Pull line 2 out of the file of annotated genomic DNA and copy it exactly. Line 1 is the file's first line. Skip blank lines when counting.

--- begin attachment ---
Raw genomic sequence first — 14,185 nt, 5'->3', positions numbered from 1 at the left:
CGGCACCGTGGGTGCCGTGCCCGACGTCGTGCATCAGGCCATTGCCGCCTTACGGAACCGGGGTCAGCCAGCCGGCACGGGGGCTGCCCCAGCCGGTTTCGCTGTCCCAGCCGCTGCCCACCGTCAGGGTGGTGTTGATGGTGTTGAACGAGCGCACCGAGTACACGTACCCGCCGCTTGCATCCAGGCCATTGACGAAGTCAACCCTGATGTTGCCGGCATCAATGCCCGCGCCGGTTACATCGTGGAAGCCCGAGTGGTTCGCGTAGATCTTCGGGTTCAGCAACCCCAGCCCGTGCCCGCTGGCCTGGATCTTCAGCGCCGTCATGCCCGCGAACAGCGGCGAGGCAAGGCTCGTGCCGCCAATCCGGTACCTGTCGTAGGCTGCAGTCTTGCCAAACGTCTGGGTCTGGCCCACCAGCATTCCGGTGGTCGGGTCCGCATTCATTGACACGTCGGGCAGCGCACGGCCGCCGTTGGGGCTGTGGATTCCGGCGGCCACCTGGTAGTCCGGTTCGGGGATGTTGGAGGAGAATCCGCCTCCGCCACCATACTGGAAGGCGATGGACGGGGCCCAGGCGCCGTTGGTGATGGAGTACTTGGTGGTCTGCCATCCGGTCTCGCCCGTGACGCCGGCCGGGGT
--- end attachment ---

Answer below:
CGGCACCGTGGGTGCCGTGCCCGACGTCGTGCATCAGGCCATTGCCGCCTTACGGAACCGGGGTCAGCCAGCCGGCACGGGGGCTGCCCCAGCCGGTTTCGCTGTCCCAGCCGCTGCCCACCGTCAGGGTGGTGTTGATGGTGTTGAACGAGCGCACCGAGTACACGTACCCGCCGCTTGCATCCAGGCCATTGACGAAGTCAACCCTGATGTTGCCGGCATCAATGCCCGCGCCGGTTACATCGTGGAAGCCCGAGTGGTTCGCGTAGATCTTCGGGTTCAGCAACCCCAGCCCGTGCCCGCTGGCCTGGATCTTCAGCGCCGTCATGCCCGCGAACAGCGGCGAGGCAAGGCTCGTGCCGCCAATCCGGTACCTGTCGTAGGCTGCAGTCTTGCCAAACGTCTGGGTCTGGCCCACCAGCATTCCGGTGGTCGGGTCCGCATTCATTGACACGTCGGGCAGCGCACGGCCGCCGTTGGGGCTGTGGATTCCGGCGGCCACCTGGTAGTCCGGTTCGGGGATGTTGGAGGAGAATCCGCCTCCGCCACCATACTGGAAGGCGATGGACGGGGCCCAGGCGCCGTTGGTGATGGAGTACTTGGTGGTCTGCCATCCGGTCTCGCCCGTGACGCCGGCCGGGGT